For example, you find that the most important things you own in your home are valued at $12,000. So you buy a flood insurance policy with contents coverage of $12,000. That means the insurance company is agreeing to pay you as much as $12,000 to repair and replace things that are damaged by a flood.

You might decide that it costs too much for you to buy flood insurance that covers the full value of the most important things you own. In that case, you will need to make a personal decision about how much coverage you can afford and need.

How to Buy Flood Insurance

Starting the process for buying flood insurance is easy. Here are some simple steps to follow.

  1. Contact an insurance agent. This could be the one you already use for renters insurance.
    1. If you do not have an insurance agent, you can check this list for insurance companies that sell National Flood Insurance Program (NFIP) flood insurance policies.
    2. You also can contact the NFIP Referral Call Center at 800-427-4661. Ask the person on the phone to refer you to an agent who sells flood insurance.
  2. Let the insurance agent know you are a renter. This means you need flood insurance for your home’s contents only.
  3. Your insurance agent will help answer your questions on what coverage is right for you. The agent will tell you how much the insurance will cost or give you an estimate.

NFIP flood insurance rates do not differ from company to company or agent to agent. That means the price you pay for the insurance itself should be the same no matter which agent you buy it from.

Questions to Ask the Insurance Agent

Ask your agent:

  • Does my community participate in the National Flood Insurance Program? If the answer is “yes,” you know flood insurance is available in your community.
  • What is the level of flood risk for my home? This level of risk will affect the price you pay for insurance.
  • Do I qualify for a Preferred Risk Policy? This is a policy for homes in moderate-risk or low-risk areas. If you qualify, you will be able to buy a flood insurance policy for less money.
  • Does my community participate in the National Flood Insurance Program’s Community Rating System?This is important because you might be able to buy cheaper flood insurance if it does.
  • What will the policy cover? You want to know exactly what things inside your home the insurance will help you repair or replace if a flood damages them.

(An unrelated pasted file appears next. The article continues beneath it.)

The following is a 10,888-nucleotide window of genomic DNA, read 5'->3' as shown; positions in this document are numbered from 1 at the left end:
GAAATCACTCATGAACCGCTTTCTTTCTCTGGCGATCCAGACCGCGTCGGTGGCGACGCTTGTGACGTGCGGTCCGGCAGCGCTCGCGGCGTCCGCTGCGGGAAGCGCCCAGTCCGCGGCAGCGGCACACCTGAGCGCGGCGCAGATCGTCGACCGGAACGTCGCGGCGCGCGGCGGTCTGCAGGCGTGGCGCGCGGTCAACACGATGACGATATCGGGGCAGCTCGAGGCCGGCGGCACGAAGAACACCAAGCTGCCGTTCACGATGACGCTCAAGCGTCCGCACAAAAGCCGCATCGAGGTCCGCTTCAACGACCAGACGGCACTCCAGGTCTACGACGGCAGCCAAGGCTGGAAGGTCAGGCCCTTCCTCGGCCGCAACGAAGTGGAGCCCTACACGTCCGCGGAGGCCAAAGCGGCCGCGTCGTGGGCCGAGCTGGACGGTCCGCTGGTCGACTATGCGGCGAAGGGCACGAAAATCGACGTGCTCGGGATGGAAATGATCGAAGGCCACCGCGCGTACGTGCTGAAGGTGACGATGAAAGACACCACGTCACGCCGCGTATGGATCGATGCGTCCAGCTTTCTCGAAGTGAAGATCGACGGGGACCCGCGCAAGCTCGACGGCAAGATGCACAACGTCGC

• What things will not be covered?
  • Will the policy pay for damage to things on every floor of my home, or just the higher-level floors? Make sure to ask about damage to things in the basement, if you have one.
  • Do you charge any agency fees? If so, what are they?
  • Are there any other charges? All policies include certain fees and surcharges. Ask so you will not be caught by surprise.
  • How can I pay for my policy? Ask about checks, credit cards, money orders, and cash.
  • How will I renew my policy? You have to pay the insurer each year to keep your plan. Ask the agent how the insurance company will let you know when it is time to renew, and what you will have to do in response.

Questions the Insurance Agent Might Ask You

Your insurance agent will ask you some questions at the start to figure out your flood insurance coverage options. The answers also will help decide what price you will have to pay for the insurance.

  • Where do you live?
  • Do you own or rent your home?
  • How many floors/levels does your home have?
  • Have you done anything to lower the flood risk for your home?
  • What is the value of the things you own in your home? Do not worry if you cannot answer this right away. You and the agent can discuss how to figure out this value.
  • Do you have any receipts that show how much you paid for the things you own in the home?
  • Do you have an elevation certificate? This question applies only to homes in high-risk areas. This certificate shows your home’s elevation, so the elevation can be compared with the estimated height that floodwaters will reach in a major flood. You may have to ask your landlord for this information.